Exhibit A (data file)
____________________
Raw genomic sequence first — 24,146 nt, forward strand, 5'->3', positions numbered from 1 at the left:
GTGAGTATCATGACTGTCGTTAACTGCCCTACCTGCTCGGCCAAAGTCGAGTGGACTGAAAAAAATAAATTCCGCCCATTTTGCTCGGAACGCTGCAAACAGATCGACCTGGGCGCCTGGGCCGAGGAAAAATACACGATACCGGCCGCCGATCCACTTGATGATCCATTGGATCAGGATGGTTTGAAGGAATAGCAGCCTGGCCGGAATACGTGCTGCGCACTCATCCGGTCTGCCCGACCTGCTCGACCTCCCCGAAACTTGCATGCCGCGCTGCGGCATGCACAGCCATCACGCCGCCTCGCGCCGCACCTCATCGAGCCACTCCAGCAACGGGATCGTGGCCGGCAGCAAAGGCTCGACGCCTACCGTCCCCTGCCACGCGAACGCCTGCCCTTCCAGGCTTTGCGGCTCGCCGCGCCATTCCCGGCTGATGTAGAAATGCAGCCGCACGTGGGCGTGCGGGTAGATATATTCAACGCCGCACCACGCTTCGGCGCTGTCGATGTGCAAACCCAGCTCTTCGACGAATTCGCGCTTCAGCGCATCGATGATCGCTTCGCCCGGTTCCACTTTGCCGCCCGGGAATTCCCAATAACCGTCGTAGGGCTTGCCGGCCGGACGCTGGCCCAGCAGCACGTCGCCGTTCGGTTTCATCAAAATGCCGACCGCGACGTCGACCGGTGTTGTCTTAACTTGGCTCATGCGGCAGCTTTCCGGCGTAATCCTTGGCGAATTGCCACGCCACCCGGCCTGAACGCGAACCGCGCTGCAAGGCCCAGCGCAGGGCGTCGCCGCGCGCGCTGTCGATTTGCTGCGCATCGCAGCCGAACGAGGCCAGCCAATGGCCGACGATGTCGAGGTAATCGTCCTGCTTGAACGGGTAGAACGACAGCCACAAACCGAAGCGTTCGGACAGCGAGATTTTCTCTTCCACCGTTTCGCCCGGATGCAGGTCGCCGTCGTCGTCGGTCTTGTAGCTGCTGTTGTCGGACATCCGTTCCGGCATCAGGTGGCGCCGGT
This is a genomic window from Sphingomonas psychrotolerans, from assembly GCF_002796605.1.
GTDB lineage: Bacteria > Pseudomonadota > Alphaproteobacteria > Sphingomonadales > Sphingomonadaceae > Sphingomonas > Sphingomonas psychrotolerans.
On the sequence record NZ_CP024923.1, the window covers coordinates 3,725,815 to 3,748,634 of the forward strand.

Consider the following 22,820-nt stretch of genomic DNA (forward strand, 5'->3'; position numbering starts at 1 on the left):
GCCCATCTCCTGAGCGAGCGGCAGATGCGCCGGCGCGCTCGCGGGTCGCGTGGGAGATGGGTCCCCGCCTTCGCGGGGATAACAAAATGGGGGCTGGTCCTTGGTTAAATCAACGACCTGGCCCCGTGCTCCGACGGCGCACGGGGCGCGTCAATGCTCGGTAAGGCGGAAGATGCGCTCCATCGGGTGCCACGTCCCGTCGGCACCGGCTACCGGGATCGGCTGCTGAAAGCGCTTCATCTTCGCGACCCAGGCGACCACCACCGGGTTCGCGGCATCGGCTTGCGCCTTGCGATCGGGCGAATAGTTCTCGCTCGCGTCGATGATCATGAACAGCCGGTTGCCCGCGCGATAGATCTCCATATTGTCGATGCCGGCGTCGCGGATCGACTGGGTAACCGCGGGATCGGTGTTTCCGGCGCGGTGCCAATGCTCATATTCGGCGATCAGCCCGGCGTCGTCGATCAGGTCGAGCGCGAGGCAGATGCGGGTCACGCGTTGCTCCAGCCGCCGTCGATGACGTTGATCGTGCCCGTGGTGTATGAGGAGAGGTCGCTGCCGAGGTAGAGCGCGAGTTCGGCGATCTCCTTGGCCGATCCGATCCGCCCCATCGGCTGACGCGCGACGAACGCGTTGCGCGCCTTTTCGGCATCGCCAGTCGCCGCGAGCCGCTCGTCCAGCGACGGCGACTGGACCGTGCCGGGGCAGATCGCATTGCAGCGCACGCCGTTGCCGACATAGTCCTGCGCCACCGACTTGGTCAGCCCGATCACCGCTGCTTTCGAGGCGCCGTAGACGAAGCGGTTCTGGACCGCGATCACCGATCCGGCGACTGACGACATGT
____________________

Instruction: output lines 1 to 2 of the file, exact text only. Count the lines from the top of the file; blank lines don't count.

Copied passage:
Raw genomic sequence first — 24,146 nt, forward strand, 5'->3', positions numbered from 1 at the left:
GTGAGTATCATGACTGTCGTTAACTGCCCTACCTGCTCGGCCAAAGTCGAGTGGACTGAAAAAAATAAATTCCGCCCATTTTGCTCGGAACGCTGCAAACAGATCGACCTGGGCGCCTGGGCCGAGGAAAAATACACGATACCGGCCGCCGATCCACTTGATGATCCATTGGATCAGGATGGTTTGAAGGAATAGCAGCCTGGCCGGAATACGTGCTGCGCACTCATCCGGTCTGCCCGACCTGCTCGACCTCCCCGAAACTTGCATGCCGCGCTGCGGCATGCACAGCCATCACGCCGCCTCGCGCCGCACCTCATCGAGCCACTCCAGCAACGGGATCGTGGCCGGCAGCAAAGGCTCGACGCCTACCGTCCCCTGCCACGCGAACGCCTGCCCTTCCAGGCTTTGCGGCTCGCCGCGCCATTCCCGGCTGATGTAGAAATGCAGCCGCACGTGGGCGTGCGGGTAGATATATTCAACGCCGCACCACGCTTCGGCGCTGTCGATGTGCAAACCCAGCTCTTCGACGAATTCGCGCTTCAGCGCATCGATGATCGCTTCGCCCGGTTCCACTTTGCCGCCCGGGAATTCCCAATAACCGTCGTAGGGCTTGCCGGCCGGACGCTGGCCCAGCAGCACGTCGCCGTTCGGTTTCATCAAAATGCCGACCGCGACGTCGACCGGTGTTGTCTTAACTTGGCTCATGCGGCAGCTTTCCGGCGTAATCCTTGGCGAATTGCCACGCCACCCGGCCTGAACGCGAACCGCGCTGCAAGGCCCAGCGCAGGGCGTCGCCGCGCGCGCTGTCGATTTGCTGCGCATCGCAGCCGAACGAGGCCAGCCAATGGCCGACGATGTCGAGGTAATCGTCCTGCTTGAACGGGTAGAACGACAGCCACAAACCGAAGCGTTCGGACAGCGAGATTTTCTCTTCCACCGTTTCGCCCGGATGCAGGTCGCCGTCGTCGTCGGTCTTGTAGCTGCTGTTGTCGGACATCCGTTCCGGCATCAGGTGGCGCCGGT